Tags: Chlorine and Asthma, Chlorine Is It Safe?, Chlorine-Free Swimming Pool, Coughing, Coughing in Pool, Swimming Pool
I’m glad that chlorine has saved many folks from around the world from water-born infectious diseases. But, after being around chlorine for 39-too many years, I’m allergic to it. Ask my wife what happens when she tosses some bleach in with her laundry. It’s not pretty. The sheets and towels are white, and so am I–pale white from a chlorine-allergy dotted with lovely red spots up and down my body. This is one of the reasons why I think the Riptide Pool Disinfection System (TM) www.riptidealchemy.com is the all-that for pool sanitization. I can even show that it’s excellent for commercial pools too.
But this is not about my allergy, this is some recently released news about chlorinated pools and childhood allergies. Read on:
BRUSSELS, BELGIUM — Swimming in an outdoor or indoor chlorinated pool has more impact than secondhand smoke in increasing the chances that a child susceptible to asthma and allergies will develop those problems, according to a new study, Reuters Health reported September 15.
Dr. Alfred Bernard, a toxicologist at the Catholic University of Louvain in Brussels, told Reuters Health, “These new data clearly show that by irritating the airways of swimmers, chlorination products in water and air of swimming pools exert a strong additive effect on the development of asthma and respiratory allergies such as hay fever and allergic rhinitis.”
Bernard added, “The impact of these chemicals on the respiratory health of children and adolescents appears to be much more important — at least by a factor of five — than that associated with secondhand smoke.”
The researchers found that the risk of asthma and allergy was not influenced by swimming in pools sanitized with a concentration of copper and silver and that children without allergic tendencies were not at increased risk of developing allergies in those pools.
The researchers said the current findings “reinforce” the need for further study on the issue and to enforce regulations concerning the levels of these chemicals in water and air of swimming pools, Reuters Health reported.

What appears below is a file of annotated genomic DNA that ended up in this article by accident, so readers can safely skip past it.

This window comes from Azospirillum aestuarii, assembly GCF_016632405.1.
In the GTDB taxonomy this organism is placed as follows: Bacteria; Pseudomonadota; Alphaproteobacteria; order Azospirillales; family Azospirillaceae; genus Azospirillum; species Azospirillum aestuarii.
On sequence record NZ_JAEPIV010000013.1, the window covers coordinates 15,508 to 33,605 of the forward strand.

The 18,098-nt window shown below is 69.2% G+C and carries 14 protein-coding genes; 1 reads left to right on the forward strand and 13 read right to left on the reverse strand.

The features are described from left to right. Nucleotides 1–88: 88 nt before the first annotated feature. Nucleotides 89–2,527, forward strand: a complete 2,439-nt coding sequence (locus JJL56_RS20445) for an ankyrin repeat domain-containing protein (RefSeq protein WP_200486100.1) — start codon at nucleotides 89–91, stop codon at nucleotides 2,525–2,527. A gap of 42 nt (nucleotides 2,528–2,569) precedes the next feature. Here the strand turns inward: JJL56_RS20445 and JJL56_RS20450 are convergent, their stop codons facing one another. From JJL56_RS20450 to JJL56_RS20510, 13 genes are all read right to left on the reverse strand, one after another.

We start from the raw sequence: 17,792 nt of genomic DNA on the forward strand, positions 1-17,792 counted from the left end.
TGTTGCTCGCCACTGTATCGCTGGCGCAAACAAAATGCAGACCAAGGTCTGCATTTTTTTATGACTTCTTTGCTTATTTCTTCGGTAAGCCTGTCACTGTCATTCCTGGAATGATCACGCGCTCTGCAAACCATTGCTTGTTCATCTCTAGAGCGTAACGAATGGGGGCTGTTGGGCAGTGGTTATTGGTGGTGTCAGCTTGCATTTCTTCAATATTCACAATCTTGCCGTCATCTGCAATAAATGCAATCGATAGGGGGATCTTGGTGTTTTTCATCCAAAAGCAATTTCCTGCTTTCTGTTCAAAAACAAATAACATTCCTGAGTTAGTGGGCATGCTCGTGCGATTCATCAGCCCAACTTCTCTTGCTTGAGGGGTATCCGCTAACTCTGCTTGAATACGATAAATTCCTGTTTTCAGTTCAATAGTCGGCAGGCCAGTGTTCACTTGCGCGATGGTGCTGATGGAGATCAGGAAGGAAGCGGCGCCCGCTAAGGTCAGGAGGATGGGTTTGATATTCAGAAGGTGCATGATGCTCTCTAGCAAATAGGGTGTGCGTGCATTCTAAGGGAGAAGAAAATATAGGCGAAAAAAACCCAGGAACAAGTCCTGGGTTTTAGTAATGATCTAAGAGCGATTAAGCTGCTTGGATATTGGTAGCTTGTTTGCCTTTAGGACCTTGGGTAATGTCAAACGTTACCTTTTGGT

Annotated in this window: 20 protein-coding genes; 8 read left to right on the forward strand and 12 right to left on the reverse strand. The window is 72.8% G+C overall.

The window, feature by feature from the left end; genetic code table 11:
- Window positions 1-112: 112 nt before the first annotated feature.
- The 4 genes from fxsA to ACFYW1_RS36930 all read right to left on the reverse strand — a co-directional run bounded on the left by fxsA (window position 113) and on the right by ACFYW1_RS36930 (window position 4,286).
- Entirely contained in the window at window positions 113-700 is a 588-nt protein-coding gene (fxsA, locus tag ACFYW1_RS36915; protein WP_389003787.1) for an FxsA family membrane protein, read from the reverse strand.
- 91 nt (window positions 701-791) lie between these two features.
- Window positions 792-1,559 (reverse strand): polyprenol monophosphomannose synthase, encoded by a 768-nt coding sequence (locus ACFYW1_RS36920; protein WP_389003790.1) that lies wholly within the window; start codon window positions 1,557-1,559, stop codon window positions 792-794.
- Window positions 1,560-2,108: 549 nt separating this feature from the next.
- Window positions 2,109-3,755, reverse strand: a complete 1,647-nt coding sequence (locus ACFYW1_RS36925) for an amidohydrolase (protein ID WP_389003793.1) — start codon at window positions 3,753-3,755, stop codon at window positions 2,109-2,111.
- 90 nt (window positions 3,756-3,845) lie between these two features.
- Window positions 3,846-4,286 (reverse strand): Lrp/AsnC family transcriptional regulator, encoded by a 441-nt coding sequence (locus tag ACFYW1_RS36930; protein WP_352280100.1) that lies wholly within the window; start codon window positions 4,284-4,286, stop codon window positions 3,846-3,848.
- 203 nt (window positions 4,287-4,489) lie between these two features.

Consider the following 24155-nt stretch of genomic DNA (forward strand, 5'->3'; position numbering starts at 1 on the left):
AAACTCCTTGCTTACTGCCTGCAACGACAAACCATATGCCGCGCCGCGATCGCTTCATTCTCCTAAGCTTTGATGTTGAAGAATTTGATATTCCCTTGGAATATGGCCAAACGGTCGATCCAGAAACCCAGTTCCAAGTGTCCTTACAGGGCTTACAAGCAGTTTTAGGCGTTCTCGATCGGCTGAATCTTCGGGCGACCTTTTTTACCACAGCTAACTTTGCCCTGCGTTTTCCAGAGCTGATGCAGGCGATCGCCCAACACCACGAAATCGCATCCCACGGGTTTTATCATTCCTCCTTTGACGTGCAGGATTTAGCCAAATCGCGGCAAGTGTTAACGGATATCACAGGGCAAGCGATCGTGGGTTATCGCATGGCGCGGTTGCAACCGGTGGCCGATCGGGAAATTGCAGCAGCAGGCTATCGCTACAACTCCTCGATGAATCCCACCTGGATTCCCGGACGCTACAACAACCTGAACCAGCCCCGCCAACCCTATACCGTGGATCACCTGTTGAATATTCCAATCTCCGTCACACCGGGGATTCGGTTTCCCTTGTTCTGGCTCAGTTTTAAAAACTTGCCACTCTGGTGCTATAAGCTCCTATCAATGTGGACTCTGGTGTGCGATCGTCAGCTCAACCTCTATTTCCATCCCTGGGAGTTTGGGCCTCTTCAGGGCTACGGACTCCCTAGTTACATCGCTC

Tags: Chloramines, Chlorine-Smell, Coughing, Coughing in Pool, Eye Irritation in Pool, Skin Rash from Pool Water, Swimming Pool, Urine in Swimming Pool
Roseanne from Kansas City, Mo, was apparently appalled by my last post–the one about peeing in the pool. She emailed the following question:
Dear Pool Master. Your post about urinating in public swimming pools was disgusting. Who does this? If you didn’t have the scientific proof noted, I would have screamed, “BALDERDASH!” Every Thursday with a group of senior ladies, we exercise in our indoor public pool.( I’m sure these ladies would never let something slip from their bodies! They are real ladies.) And because our public pool has such a strong odor of chlorine, I’m going to assume that this bladder cancer and asthma threat in a urine-infested swimming pool doesn’t hold weight here.
Please don’t put in a picture of senior ladies in a pool and ask who is the urine-spilling criminal. Thanks. Roseanne.
The really really bad news is: “That chlorine smell” is not chlorine that you are smelling. You are smelling chloramine. Chloramine is a by products of chlorine for disinfection and ammonia from human sources. A healthy dose of chloramine will present your with any or all of these symptoms: cough, eye irritation, and rash.
If you think I’m full of hooey, go to this website, or just check out the quote I lifted from the site: http://www.waterandhealth.org/newsletter/cleaning_air.html.
Chronic chloramines and the associated smell and irritation are caused by a variety of factors. Despite what many swimmers assume, the major cause of these problems is too little free chlorine rather than too much! “Free” chlorine, used to kill germs and help prevent the spread of waterborne illnesses, also oxidizes natural waste products from swimmers, including sweat, body oil, urine and other ammonia-nitrogen compounds. If the free chlorine levels are not sufficiently high to oxidize these nitrogenous wastes, the free chlorine combines with them to form noxious cholarmine compounds…